It was more of the same for the median-based home price indicators last month. The median price per square foot for single family homes fell 2.6 percent for the month, racking up a decline of 27.8 percent for the year and 42.7 percent from the September 2005 peak of this measure.

Condos have fared even worse, with the size-adjusted median down a brutal 7.8 percent last month and down 36.3 percent for 2008. I’ve had to increase the scale on the accompanying graph now that the size-adjusted median condo price has dropped over 50 percent from the peak (51.0 percent, to be exact).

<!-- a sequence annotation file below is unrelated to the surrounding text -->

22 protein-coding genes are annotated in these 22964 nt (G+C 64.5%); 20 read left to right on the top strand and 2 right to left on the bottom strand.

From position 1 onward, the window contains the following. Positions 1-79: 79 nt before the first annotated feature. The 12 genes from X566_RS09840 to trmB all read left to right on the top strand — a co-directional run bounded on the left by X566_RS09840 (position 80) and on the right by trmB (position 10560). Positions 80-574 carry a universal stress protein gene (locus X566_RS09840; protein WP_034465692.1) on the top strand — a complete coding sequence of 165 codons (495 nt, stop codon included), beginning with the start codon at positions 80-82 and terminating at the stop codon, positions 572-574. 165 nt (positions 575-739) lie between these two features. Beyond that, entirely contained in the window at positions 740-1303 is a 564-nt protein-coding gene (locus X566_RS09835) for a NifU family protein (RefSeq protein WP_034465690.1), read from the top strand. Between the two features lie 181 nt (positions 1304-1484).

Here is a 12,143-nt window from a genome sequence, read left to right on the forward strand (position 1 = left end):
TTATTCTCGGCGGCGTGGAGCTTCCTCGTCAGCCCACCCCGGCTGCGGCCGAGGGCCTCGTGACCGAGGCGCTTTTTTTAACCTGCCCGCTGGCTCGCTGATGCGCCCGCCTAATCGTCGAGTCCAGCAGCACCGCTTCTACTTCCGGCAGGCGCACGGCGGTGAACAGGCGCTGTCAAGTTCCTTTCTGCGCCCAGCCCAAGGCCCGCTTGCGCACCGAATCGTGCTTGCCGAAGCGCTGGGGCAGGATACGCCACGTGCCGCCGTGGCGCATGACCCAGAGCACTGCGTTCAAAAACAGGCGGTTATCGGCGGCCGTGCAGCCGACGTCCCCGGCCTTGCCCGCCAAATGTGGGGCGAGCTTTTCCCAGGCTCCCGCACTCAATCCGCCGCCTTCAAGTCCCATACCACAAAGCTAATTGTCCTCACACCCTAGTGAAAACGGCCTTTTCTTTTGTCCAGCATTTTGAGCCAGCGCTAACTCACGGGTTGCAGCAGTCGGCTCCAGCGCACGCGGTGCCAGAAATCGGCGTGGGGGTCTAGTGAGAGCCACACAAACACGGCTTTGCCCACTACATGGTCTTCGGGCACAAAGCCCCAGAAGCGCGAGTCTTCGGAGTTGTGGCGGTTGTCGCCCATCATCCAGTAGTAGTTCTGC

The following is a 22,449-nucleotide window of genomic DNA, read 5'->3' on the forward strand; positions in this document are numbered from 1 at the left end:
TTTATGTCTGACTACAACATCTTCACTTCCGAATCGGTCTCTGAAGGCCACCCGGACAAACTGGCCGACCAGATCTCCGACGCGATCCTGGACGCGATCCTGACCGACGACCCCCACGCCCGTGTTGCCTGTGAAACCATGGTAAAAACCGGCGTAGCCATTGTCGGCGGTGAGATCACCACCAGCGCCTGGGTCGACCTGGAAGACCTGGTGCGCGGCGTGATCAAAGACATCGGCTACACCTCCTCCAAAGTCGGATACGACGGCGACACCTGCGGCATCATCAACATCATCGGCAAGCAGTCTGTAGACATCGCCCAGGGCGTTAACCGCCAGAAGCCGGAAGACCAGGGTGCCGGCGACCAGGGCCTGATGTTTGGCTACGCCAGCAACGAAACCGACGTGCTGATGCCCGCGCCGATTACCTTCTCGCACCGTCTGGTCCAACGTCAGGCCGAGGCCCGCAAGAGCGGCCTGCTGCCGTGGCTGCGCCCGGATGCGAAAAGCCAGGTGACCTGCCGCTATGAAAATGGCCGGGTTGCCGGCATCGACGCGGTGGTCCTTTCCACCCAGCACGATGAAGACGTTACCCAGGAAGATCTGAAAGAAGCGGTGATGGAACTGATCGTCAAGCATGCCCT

A combined aggregate of the price indicators for condos and detached homes was down 4.0 percent for the month, 30.5 percent for the year, and 45.4 percent from the peak.

A chart of the not-adjusted-for-size median price, oft-quoted by analysts, would be a lot bumpier and more volatile but would tell pretty much the same story.

It’s not clear how much of last month’s decline was caused by the shift in activity towards cheaper homes and how much was caused by an actual decline in home values. Such is the problem with using the median price, which measures how much the typical buyer paid without adjusting for how nice a home he or she got in return.

The most recent Case-Shiller data for October compares subsequent same-home sales to indicate that home prices were indeed falling at that time. It’s probably safe to assume that they are still falling, though probably not quite as fast as the median-based indicators make it seem.


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